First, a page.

Review: Last year, London DJ crew and party promotion outfit SlothBoogie delivered one of the compilations of the year, a wonderfully eclectic and on-point set entitled Dancing With Friends. According to the crew, they spent even more time carefully curating this welcome sequel. You can tell, too. Kicking off with the tactile, slow-burn deep house yearning of Soul Won's '96 to Albert Park', the 21-track collection ambles, strides and jogs between soul-flecked deep house (see Kemback's brilliant 'I Know What You're Thinking'), driving nu-disco (Jesse Bru), swirling deep jackers (Erik Ellmann's 'Private Talk'), loopy disc-house haziness (the always excellent Felipe Gordon), jazz-flecked acid squelch-alongs (Pablot), deep space sample house (Sam Irl) and high-octane, peak-time insanity (The Revenge). Simply brilliant.
Review: Here's something of a rarity: a full-length excursion on Dam Swindle's usually EP-focused Heist Recordings imprint. It comes courtesy of talented twosome Makez, who last featured on the Dutch label two years ago. There's much to enjoy from start to finish, with the pair blending loose-limbed house rhythms, head-nodding hip-hop rhythms, and sumptuous downtempo grooves with subtle disco instrumentation, colourful electrofunk synth sounds, layered percussion, squelchy analogue bass, and occasional vocal snippets. The results are uniformly vibrant, atmospheric and musically rich, without ever becoming overly fussy or self-indulgent. There's plenty of floor-friendly material for DJs to savour and champion, but the album sounds just as good when listened to at home. Stellar stuff all told.
Review: Back in February, Makez made the move from Heist Recordings to Let's Play House, bringing with him the Elevation EP, which we dubbed his "strongest EP to date". This timely follow-up for the Brooklyn-based imprint is equally strong. He begins by combining gently tropical drums, kaleidoscopic synths and languid melodic refrains on mid-tempo number 'Blue Island', before upping the tempo and reaching for rubbery disco bass on the equally picturesque 'Red Island'. Title track 'Levitation' is a glorious chunk of Afro-funk/deep house fusion, 'More Vision' is a dense and hallucinatory slab of feverish house hypnotism, and 'If We Were Children (Makez Rework)' is a bouncy disco-house number full of cut-glass strings and jammed-out electric piano riffs.
Review: Having previously operated exclusively on Heist Recordings, Makez has decided to mix things up. "Elevation" marks the producer's first outing on long-running Brooklyn imprint Let's Play House; what's more, it could well be his strongest EP to date. He begins in confident fashion via the starry but bumpin' deep house positivity of "Melting" - all sustained electric piano chords, slap-bass, glassy-eyed pads and whispered vocal samples - before exploring even more melodic and dreamy territory on "Elevation". The headline attraction though is probably Tone Adjustment collaboration "Merlot", which is available in two distinctive forms. The original mix sees the pair smother swinging jazz-house beats and squelchy jazz-funk bass in excitable piano solos, while the accompanying "Basement Dub" is a piano-laden exercise in muscular late night bump.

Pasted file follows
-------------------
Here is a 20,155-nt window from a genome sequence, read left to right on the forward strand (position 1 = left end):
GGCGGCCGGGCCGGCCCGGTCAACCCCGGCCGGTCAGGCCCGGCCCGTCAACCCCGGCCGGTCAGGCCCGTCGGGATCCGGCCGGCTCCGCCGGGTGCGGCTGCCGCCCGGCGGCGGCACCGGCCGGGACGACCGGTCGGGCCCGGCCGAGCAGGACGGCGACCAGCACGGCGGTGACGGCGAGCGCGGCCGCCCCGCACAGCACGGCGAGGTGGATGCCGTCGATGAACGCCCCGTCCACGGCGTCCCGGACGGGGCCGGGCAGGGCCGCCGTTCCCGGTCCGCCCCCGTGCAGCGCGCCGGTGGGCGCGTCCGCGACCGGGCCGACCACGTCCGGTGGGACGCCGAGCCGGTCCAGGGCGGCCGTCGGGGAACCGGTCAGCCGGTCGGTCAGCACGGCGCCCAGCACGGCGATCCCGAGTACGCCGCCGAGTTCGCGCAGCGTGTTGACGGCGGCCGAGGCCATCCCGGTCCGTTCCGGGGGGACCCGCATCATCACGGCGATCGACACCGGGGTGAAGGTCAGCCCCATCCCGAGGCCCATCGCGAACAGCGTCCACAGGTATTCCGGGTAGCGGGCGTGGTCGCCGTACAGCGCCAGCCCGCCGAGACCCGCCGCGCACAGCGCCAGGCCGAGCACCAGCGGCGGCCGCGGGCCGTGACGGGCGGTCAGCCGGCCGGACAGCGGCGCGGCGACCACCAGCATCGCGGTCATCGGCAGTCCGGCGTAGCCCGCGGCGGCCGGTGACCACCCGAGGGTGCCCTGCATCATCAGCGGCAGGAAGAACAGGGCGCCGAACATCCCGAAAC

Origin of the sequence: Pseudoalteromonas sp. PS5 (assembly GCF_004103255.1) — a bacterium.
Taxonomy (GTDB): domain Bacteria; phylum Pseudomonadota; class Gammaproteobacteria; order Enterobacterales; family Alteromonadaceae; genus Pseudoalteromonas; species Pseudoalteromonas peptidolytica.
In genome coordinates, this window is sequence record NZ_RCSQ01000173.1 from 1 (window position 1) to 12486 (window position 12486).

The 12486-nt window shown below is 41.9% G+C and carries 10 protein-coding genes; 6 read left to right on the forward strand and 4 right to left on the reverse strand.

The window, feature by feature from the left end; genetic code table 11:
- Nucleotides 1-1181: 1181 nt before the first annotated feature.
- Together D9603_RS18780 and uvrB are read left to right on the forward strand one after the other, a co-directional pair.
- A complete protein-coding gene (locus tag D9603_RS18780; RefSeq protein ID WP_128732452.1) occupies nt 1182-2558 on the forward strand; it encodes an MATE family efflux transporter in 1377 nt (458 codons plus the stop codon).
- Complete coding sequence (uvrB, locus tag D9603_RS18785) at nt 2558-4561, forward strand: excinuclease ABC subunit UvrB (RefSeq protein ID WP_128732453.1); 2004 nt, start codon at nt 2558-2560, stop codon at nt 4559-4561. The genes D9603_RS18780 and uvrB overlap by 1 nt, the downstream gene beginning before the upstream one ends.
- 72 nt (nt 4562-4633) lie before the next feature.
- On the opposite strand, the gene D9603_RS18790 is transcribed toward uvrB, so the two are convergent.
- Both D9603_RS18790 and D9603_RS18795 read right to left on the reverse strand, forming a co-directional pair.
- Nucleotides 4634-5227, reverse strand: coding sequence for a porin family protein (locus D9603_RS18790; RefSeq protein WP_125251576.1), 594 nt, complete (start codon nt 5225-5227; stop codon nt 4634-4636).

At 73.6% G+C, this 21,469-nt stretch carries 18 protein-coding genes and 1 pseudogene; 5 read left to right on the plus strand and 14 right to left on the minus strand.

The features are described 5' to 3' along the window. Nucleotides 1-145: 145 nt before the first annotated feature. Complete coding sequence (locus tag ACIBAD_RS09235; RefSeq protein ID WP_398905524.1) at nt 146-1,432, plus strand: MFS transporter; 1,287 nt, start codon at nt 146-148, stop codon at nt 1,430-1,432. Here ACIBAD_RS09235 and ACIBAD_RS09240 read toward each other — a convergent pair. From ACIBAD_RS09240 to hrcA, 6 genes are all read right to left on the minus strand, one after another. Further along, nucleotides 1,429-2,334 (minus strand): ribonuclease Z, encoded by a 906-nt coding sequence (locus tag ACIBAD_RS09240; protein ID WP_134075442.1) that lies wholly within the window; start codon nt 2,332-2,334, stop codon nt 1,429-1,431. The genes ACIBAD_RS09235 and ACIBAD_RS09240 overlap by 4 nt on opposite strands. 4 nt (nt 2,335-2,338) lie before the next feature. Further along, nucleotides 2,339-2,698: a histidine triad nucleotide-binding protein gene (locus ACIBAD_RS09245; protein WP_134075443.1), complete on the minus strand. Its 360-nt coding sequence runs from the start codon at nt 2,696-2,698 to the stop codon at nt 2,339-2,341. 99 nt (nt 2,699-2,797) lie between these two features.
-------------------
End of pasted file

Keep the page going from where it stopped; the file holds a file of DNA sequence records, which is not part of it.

Review: As is now traditional, Heist Recordings has kick-started a new year by asking their artists to remix each other. Boss men Detroit Swindle set the tone with a gorgeously positive, synth-heavy remix of Fouk's "Need My Space" before Makez re-imagines Perdu's "Sacramento" as an acid bass-propelled bounce through melodious deep house pastures and Fouk adds a little loose-limbed swing and dirty bass pressure to Demuir's percussive and warming "The 3nity Returneth". Perdu reaches for the psychedelic acid lines and squelchy synth-bass on a Latin-tinged remake of Detroit Swindle's Lorenz Rhode collaboration "Music For Clubs", while Demuir beefs up Makez's breezy and melodious "Random Visits".
Review: Heist Recordings latest offering is a significant one, not just because it's rather good, but also due to the duo who made it: confident debutants Makez. The pair proves their mettle from the off, enveloping a low-slung disco house groove in rich deep house chords, dreamy pads and Latin style vocal chants on superb opener "Different Planets". Bobby Analog delivers an ear-pleasing, funk-fuelled classic house rework of that cut before the pair returns with the sparkling synth melodies, chunky disco bass and rolling drums of "Random Visits". Arguably best of all, though, is the drifting intergalactic warmth of "Cosmic Symphony", a loose and swinging deep house affair whose sustained chords seem to stretch out into infinity (and beyond).